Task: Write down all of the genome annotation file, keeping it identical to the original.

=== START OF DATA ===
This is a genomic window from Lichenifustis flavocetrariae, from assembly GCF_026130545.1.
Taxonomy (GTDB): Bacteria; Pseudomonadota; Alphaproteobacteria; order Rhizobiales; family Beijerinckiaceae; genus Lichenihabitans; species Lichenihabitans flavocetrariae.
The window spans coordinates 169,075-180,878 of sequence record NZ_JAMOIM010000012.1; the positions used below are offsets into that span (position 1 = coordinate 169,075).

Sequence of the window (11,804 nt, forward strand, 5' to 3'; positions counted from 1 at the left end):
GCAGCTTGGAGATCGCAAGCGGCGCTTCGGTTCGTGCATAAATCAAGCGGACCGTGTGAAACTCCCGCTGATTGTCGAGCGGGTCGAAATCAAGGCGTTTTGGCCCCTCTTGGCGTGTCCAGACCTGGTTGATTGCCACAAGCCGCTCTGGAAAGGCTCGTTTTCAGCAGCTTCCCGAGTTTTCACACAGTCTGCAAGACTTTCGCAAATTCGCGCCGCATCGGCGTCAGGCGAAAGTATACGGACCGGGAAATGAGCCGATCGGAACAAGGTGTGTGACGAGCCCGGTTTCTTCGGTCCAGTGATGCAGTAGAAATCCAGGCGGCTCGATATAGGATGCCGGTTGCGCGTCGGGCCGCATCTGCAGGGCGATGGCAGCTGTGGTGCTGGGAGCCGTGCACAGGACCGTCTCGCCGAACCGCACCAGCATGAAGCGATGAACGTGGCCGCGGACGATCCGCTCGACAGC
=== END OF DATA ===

This is a genomic window from Lichenifustis flavocetrariae, from assembly GCF_026130545.1.
Taxonomy (GTDB): Bacteria; Pseudomonadota; Alphaproteobacteria; order Rhizobiales; family Beijerinckiaceae; genus Lichenihabitans; species Lichenihabitans flavocetrariae.
The window spans coordinates 169,075-180,878 of sequence record NZ_JAMOIM010000012.1; the positions used below are offsets into that span (position 1 = coordinate 169,075).

Sequence of the window (11,804 nt, forward strand, 5' to 3'; positions counted from 1 at the left end):
GCAGCTTGGAGATCGCAAGCGGCGCTTCGGTTCGTGCATAAATCAAGCGGACCGTGTGAAACTCCCGCTGATTGTCGAGCGGGTCGAAATCAAGGCGTTTTGGCCCCTCTTGGCGTGTCCAGACCTGGTTGATTGCCACAAGCCGCTCTGGAAAGGCTCGTTTTCAGCAGCTTCCCGAGTTTTCACACAGTCTGCAAGACTTTCGCAAATTCGCGCCGCATCGGCGTCAGGCGAAAGTATACGGACCGGGAAATGAGCCGATCGGAACAAGGTGTGTGACGAGCCCGGTTTCTTCGGTCCAGTGATGCAGTAGAAATCCAGGCGGCTCGATATAGGATGCCGGTTGCGCGTCGGGCCGCATCTGCAGGGCGATGGCAGCTGTGGTGCTGGGAGCCGTGCACAGGACCGTCTCGCCGAACCGCACCAGCATGAAGCGATGAACGTGGCCGCGGACGATCCGCTCGACAGC